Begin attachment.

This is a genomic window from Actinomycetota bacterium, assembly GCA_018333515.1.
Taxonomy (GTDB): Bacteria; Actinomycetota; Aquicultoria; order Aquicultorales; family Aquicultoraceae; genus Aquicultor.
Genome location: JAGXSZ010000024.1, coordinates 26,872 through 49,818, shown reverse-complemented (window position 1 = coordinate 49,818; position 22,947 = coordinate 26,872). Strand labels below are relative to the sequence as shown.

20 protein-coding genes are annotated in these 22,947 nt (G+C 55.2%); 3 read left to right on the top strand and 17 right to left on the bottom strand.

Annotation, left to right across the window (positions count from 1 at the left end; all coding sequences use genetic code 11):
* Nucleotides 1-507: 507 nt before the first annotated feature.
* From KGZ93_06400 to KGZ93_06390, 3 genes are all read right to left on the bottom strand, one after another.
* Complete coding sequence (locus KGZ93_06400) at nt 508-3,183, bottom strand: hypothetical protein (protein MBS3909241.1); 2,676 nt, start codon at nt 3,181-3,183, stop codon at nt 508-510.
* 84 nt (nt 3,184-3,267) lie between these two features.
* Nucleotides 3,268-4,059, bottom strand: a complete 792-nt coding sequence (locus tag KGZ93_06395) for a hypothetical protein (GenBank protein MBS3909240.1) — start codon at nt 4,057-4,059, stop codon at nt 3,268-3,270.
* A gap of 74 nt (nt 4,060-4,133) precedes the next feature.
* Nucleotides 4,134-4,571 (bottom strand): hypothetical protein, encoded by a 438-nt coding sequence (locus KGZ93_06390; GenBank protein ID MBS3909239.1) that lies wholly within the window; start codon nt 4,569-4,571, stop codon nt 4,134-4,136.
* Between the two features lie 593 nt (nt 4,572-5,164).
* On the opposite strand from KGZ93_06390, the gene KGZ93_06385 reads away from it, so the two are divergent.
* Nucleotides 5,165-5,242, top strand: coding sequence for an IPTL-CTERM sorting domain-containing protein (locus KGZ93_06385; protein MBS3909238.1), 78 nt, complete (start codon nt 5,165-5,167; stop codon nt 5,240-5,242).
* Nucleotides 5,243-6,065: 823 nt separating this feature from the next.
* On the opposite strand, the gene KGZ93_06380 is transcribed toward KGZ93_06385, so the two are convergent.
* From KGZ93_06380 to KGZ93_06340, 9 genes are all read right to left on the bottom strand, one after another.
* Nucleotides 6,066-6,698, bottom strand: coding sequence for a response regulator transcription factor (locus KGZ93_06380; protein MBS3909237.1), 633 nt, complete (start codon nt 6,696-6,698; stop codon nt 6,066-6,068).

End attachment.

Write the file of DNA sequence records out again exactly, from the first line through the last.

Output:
This is a genomic window from Actinomycetota bacterium, assembly GCA_018333515.1.
Taxonomy (GTDB): Bacteria; Actinomycetota; Aquicultoria; order Aquicultorales; family Aquicultoraceae; genus Aquicultor.
Genome location: JAGXSZ010000024.1, coordinates 26,872 through 49,818, shown reverse-complemented (window position 1 = coordinate 49,818; position 22,947 = coordinate 26,872). Strand labels below are relative to the sequence as shown.

20 protein-coding genes are annotated in these 22,947 nt (G+C 55.2%); 3 read left to right on the top strand and 17 right to left on the bottom strand.

Annotation, left to right across the window (positions count from 1 at the left end; all coding sequences use genetic code 11):
* Nucleotides 1-507: 507 nt before the first annotated feature.
* From KGZ93_06400 to KGZ93_06390, 3 genes are all read right to left on the bottom strand, one after another.
* Complete coding sequence (locus KGZ93_06400) at nt 508-3,183, bottom strand: hypothetical protein (protein MBS3909241.1); 2,676 nt, start codon at nt 3,181-3,183, stop codon at nt 508-510.
* 84 nt (nt 3,184-3,267) lie between these two features.
* Nucleotides 3,268-4,059, bottom strand: a complete 792-nt coding sequence (locus tag KGZ93_06395) for a hypothetical protein (GenBank protein MBS3909240.1) — start codon at nt 4,057-4,059, stop codon at nt 3,268-3,270.
* A gap of 74 nt (nt 4,060-4,133) precedes the next feature.
* Nucleotides 4,134-4,571 (bottom strand): hypothetical protein, encoded by a 438-nt coding sequence (locus KGZ93_06390; GenBank protein ID MBS3909239.1) that lies wholly within the window; start codon nt 4,569-4,571, stop codon nt 4,134-4,136.
* Between the two features lie 593 nt (nt 4,572-5,164).
* On the opposite strand from KGZ93_06390, the gene KGZ93_06385 reads away from it, so the two are divergent.
* Nucleotides 5,165-5,242, top strand: coding sequence for an IPTL-CTERM sorting domain-containing protein (locus KGZ93_06385; protein MBS3909238.1), 78 nt, complete (start codon nt 5,165-5,167; stop codon nt 5,240-5,242).
* Nucleotides 5,243-6,065: 823 nt separating this feature from the next.
* On the opposite strand, the gene KGZ93_06380 is transcribed toward KGZ93_06385, so the two are convergent.
* From KGZ93_06380 to KGZ93_06340, 9 genes are all read right to left on the bottom strand, one after another.
* Nucleotides 6,066-6,698, bottom strand: coding sequence for a response regulator transcription factor (locus KGZ93_06380; protein MBS3909237.1), 633 nt, complete (start codon nt 6,696-6,698; stop codon nt 6,066-6,068).